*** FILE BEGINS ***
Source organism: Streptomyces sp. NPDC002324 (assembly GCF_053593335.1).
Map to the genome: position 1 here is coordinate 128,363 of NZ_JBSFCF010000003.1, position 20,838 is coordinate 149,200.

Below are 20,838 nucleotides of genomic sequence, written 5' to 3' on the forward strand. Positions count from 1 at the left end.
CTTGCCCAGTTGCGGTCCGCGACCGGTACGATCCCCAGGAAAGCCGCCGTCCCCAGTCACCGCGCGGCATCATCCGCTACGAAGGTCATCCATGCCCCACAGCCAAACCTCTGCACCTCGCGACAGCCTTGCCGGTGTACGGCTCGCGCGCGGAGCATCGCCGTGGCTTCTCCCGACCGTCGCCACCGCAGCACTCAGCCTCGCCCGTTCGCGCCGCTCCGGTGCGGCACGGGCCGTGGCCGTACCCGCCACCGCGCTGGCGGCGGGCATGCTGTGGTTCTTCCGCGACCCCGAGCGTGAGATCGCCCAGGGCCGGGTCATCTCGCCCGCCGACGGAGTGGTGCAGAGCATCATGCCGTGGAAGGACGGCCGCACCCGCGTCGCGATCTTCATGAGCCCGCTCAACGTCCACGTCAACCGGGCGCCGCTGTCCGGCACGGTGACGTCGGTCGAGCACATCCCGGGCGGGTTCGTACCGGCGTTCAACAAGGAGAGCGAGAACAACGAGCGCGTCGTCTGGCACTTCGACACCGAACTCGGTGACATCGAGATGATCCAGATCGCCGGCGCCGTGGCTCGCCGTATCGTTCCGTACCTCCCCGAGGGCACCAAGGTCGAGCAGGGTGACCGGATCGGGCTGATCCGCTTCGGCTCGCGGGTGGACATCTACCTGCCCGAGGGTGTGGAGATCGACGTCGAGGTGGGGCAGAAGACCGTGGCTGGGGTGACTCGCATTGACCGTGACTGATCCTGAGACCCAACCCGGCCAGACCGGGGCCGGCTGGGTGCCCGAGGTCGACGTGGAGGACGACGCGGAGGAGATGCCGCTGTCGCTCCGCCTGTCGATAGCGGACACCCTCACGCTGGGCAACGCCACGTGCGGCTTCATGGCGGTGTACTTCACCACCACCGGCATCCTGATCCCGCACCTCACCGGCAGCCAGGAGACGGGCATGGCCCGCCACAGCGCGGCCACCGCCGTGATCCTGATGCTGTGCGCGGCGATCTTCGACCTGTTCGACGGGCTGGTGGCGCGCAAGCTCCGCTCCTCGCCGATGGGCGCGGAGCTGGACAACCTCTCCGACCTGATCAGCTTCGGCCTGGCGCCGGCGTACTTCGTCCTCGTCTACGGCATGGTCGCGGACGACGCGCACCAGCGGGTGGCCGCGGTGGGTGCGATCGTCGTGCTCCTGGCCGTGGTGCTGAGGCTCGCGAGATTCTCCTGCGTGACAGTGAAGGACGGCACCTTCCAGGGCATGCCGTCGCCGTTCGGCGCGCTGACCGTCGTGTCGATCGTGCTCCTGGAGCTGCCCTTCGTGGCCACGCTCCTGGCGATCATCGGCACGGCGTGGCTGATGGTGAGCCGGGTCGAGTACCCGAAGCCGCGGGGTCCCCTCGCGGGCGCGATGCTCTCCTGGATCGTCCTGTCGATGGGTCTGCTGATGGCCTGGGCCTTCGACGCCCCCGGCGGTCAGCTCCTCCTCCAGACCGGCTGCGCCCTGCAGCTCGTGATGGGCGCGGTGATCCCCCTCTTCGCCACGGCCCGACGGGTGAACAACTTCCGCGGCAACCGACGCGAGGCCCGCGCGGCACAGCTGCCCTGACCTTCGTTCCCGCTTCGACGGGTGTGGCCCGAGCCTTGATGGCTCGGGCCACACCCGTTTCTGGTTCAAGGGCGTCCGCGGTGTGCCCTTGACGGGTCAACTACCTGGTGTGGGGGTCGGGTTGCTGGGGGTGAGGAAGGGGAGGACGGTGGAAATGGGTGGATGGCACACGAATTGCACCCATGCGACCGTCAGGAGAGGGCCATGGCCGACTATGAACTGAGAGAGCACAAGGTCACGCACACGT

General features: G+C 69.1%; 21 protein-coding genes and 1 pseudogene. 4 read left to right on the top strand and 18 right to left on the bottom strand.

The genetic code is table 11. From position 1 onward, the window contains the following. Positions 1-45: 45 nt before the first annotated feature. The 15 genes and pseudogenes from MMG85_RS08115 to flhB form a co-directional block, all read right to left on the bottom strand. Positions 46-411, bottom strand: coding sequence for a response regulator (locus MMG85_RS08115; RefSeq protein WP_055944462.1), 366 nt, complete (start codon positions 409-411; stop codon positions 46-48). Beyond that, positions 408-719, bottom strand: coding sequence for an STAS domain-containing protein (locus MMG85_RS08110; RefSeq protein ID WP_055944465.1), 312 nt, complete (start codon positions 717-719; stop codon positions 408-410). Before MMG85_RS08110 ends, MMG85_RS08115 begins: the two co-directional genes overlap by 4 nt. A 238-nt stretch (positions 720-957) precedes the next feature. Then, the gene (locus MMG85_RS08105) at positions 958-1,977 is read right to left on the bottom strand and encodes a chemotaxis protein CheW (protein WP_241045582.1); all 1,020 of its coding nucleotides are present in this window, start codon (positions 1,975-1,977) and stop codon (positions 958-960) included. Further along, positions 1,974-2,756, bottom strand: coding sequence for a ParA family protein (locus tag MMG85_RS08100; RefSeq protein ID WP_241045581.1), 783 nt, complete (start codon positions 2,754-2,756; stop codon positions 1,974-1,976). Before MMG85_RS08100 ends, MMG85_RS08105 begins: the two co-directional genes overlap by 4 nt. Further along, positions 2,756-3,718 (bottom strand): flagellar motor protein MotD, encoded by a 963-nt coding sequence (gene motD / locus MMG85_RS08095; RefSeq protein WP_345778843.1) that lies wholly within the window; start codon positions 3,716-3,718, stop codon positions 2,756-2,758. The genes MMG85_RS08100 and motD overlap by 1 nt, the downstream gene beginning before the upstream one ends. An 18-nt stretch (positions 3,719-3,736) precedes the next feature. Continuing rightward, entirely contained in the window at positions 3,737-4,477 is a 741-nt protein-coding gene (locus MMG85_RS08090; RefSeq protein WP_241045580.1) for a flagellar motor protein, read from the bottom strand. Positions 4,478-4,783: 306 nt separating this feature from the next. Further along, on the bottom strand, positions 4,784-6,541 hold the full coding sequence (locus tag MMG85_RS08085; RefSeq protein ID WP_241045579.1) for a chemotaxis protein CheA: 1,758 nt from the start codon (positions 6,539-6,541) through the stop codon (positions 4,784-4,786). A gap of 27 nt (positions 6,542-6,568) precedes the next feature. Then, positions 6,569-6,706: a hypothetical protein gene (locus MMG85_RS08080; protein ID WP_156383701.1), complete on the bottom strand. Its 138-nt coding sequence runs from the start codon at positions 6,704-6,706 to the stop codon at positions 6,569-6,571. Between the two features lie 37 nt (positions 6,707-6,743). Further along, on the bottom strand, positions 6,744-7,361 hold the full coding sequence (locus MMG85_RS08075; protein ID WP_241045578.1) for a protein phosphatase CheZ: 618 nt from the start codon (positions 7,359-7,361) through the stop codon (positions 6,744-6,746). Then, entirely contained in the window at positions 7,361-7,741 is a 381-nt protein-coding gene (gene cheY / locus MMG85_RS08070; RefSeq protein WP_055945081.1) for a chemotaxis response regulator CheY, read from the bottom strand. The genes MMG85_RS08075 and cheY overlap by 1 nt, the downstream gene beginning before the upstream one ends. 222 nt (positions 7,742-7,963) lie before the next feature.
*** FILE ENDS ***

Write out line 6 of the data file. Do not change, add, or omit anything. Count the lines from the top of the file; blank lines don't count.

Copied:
The genetic code is table 11. From position 1 onward, the window contains the following. Positions 1-45: 45 nt before the first annotated feature. The 15 genes and pseudogenes from MMG85_RS08115 to flhB form a co-directional block, all read right to left on the bottom strand. Positions 46-411, bottom strand: coding sequence for a response regulator (locus MMG85_RS08115; RefSeq protein WP_055944462.1), 366 nt, complete (start codon positions 409-411; stop codon positions 46-48). Beyond that, positions 408-719, bottom strand: coding sequence for an STAS domain-containing protein (locus MMG85_RS08110; RefSeq protein ID WP_055944465.1), 312 nt, complete (start codon positions 717-719; stop codon positions 408-410). Before MMG85_RS08110 ends, MMG85_RS08115 begins: the two co-directional genes overlap by 4 nt. A 238-nt stretch (positions 720-957) precedes the next feature. Then, the gene (locus MMG85_RS08105) at positions 958-1,977 is read right to left on the bottom strand and encodes a chemotaxis protein CheW (protein WP_241045582.1); all 1,020 of its coding nucleotides are present in this window, start codon (positions 1,975-1,977) and stop codon (positions 958-960) included. Further along, positions 1,974-2,756, bottom strand: coding sequence for a ParA family protein (locus tag MMG85_RS08100; RefSeq protein ID WP_241045581.1), 783 nt, complete (start codon positions 2,754-2,756; stop codon positions 1,974-1,976). Before MMG85_RS08100 ends, MMG85_RS08105 begins: the two co-directional genes overlap by 4 nt. Further along, positions 2,756-3,718 (bottom strand): flagellar motor protein MotD, encoded by a 963-nt coding sequence (gene motD / locus MMG85_RS08095; RefSeq protein WP_345778843.1) that lies wholly within the window; start codon positions 3,716-3,718, stop codon positions 2,756-2,758. The genes MMG85_RS08100 and motD overlap by 1 nt, the downstream gene beginning before the upstream one ends. An 18-nt stretch (positions 3,719-3,736) precedes the next feature. Continuing rightward, entirely contained in the window at positions 3,737-4,477 is a 741-nt protein-coding gene (locus MMG85_RS08090; RefSeq protein WP_241045580.1) for a flagellar motor protein, read from the bottom strand. Positions 4,478-4,783: 306 nt separating this feature from the next. Further along, on the bottom strand, positions 4,784-6,541 hold the full coding sequence (locus tag MMG85_RS08085; RefSeq protein ID WP_241045579.1) for a chemotaxis protein CheA: 1,758 nt from the start codon (positions 6,539-6,541) through the stop codon (positions 4,784-4,786). A gap of 27 nt (positions 6,542-6,568) precedes the next feature. Then, positions 6,569-6,706: a hypothetical protein gene (locus MMG85_RS08080; protein ID WP_156383701.1), complete on the bottom strand. Its 138-nt coding sequence runs from the start codon at positions 6,704-6,706 to the stop codon at positions 6,569-6,571. Between the two features lie 37 nt (positions 6,707-6,743). Further along, on the bottom strand, positions 6,744-7,361 hold the full coding sequence (locus MMG85_RS08075; protein ID WP_241045578.1) for a protein phosphatase CheZ: 618 nt from the start codon (positions 7,359-7,361) through the stop codon (positions 6,744-6,746). Then, entirely contained in the window at positions 7,361-7,741 is a 381-nt protein-coding gene (gene cheY / locus MMG85_RS08070; RefSeq protein WP_055945081.1) for a chemotaxis response regulator CheY, read from the bottom strand. The genes MMG85_RS08075 and cheY overlap by 1 nt, the downstream gene beginning before the upstream one ends. 222 nt (positions 7,742-7,963) lie before the next feature.